It is significant to note that the work that Lothian Gay and Lesbian Switchboard did in the 70s, 80s and 90s is still relevant today. Stonewall Scotland, a charity that “supports individuals to work out how they can make a difference for LGBT people at work, home and in their communities”, conducted surveys in 2015 on the experiences of LGBT+ people today. They found that:
  • A quarter (24 per cent) of patient-facing staff working in health and social care have heard colleagues make negative remarks about lesbian, gay or bi people
  • A quarter (26 per cent) of lesbian, gay and bi health staff say they have personally experienced bullying or poor treatment from colleagues in the last five years as a result of their sexual orientation
  • Almost one in 10 (nine per cent) health and social care staff are aware of colleagues experiencing discrimination or poor treatment because they are trans
  • Nearly half (48 per cent) of trans people under 26 said they had attempted suicide, and 30 per cent said they had done so in the past year, while 59 per cent said they had at least considered doing so
  • A quarter (26 per cent) of lesbian, gay and bi workers in all sectors are not at all open to colleagues about their sexual orientation
  • One in eight (13 per cent) lesbian, gay and bi employees in all sectors would not feel confident reporting homophobic bullying in their workplace
  • Nearly half (42 per cent) of trans people are not living permanently in their preferred gender role stated they are prevented from doing so because they fear it might threaten their employment status
  • One in five (19 per cent) lesbian, gay and bi employees in all sectors have experienced verbal bullying from colleagues, customers or service users because of their sexual orientation in the last five years
  • Almost a third of lesbian, gay and bi pupils are ignored or isolated by other people in educational environments
  • More than half (55 per cent) of lesbian, gay and bi pupils have experienced direct bullying in educational environments
Clearly, there is still a lot of work to be done, so that LGBT+ individuals can be treated with the dignity and respect that all individuals deserve. Due to the discrimination that LGBT+ people continue to face today, the Switchboard continues to run as the LGBT Helpline Scotland, offering to confidentially discuss a range of issues including sexuality, coming out, gender identity, relationships and sexual and emotional wellbeing with its callers. It functions as a part of Edinburgh’s LGBT Healthy Living Centre, which was set up in 2003 “to promote the health, wellbeing and equality of lesbian, gay, bisexual and transgender (LGBT) people in Scotland”, providing “support, services and information to improve health and wellbeing, reduce social isolation and stimulate community development and volunteering”. In 2006, the Switchboard also funded Remember When, an oral and community history project which documented the lives and achievements of Edinburgh's LGBT people, past and present. The project resulted in a series of recorded interviews, a book about the history of Edinburgh’s LGBT+ community, an archive held within the social history collections at Edinburgh’s Reminiscence Centre, and an exhibition at City of Edinburgh Council.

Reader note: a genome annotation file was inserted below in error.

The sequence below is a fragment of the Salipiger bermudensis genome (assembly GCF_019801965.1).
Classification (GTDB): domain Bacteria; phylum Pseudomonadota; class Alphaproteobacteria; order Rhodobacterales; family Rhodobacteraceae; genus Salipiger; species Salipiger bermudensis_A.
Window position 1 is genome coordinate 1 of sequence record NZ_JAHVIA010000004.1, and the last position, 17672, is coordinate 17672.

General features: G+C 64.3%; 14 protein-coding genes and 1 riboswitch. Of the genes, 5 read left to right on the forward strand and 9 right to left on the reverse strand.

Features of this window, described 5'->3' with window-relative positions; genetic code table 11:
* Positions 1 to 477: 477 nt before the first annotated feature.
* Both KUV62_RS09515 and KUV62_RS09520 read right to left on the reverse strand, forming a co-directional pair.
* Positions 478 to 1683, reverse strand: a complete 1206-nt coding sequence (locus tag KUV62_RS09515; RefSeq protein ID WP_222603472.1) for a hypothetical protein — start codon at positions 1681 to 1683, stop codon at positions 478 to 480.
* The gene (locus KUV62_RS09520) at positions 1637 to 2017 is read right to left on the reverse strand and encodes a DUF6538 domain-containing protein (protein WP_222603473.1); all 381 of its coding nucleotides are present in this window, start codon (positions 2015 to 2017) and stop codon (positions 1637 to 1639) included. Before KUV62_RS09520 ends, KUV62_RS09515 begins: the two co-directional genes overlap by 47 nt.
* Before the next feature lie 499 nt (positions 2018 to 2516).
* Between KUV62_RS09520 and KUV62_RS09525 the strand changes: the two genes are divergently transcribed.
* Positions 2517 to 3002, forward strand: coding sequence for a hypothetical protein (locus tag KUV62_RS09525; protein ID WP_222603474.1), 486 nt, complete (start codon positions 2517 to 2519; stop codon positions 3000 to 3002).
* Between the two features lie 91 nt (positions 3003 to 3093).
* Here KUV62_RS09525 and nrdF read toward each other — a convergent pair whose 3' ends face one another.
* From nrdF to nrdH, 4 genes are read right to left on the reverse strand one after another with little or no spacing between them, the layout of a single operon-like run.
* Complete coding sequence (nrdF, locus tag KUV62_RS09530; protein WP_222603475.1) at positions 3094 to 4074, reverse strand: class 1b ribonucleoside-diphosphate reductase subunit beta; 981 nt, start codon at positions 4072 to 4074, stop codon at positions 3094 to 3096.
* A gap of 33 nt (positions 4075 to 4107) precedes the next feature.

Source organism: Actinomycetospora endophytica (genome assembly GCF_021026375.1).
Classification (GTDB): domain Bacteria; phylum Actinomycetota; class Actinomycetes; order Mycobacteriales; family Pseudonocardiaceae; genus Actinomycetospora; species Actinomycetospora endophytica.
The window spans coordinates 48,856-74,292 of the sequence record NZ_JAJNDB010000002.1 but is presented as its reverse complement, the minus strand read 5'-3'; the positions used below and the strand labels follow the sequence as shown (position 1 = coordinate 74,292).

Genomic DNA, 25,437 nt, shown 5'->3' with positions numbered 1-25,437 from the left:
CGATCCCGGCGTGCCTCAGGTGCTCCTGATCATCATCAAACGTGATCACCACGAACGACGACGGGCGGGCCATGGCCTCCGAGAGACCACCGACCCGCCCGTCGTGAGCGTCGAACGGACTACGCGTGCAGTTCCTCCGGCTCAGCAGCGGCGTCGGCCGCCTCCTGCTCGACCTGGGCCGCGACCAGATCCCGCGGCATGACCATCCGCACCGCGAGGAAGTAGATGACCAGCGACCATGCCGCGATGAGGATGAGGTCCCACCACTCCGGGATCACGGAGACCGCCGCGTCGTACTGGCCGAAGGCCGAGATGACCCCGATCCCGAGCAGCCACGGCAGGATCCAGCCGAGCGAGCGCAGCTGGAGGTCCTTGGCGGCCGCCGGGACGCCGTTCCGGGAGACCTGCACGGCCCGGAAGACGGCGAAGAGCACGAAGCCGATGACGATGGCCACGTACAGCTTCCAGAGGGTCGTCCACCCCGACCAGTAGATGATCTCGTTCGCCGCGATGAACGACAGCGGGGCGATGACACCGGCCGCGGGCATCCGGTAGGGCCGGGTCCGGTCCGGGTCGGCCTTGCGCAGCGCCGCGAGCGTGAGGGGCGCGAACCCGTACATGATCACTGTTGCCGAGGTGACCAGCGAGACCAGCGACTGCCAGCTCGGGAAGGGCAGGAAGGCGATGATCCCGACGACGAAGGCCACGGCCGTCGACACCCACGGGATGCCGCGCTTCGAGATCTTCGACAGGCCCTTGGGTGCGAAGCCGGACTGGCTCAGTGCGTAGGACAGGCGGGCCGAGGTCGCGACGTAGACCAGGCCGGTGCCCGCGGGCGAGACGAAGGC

1. Thanks for sharing this great piece of local history!

  2. Thank you for reading, Ste - we're hoping to use our collections to celebrate more of our local LGBT+ history in the near future!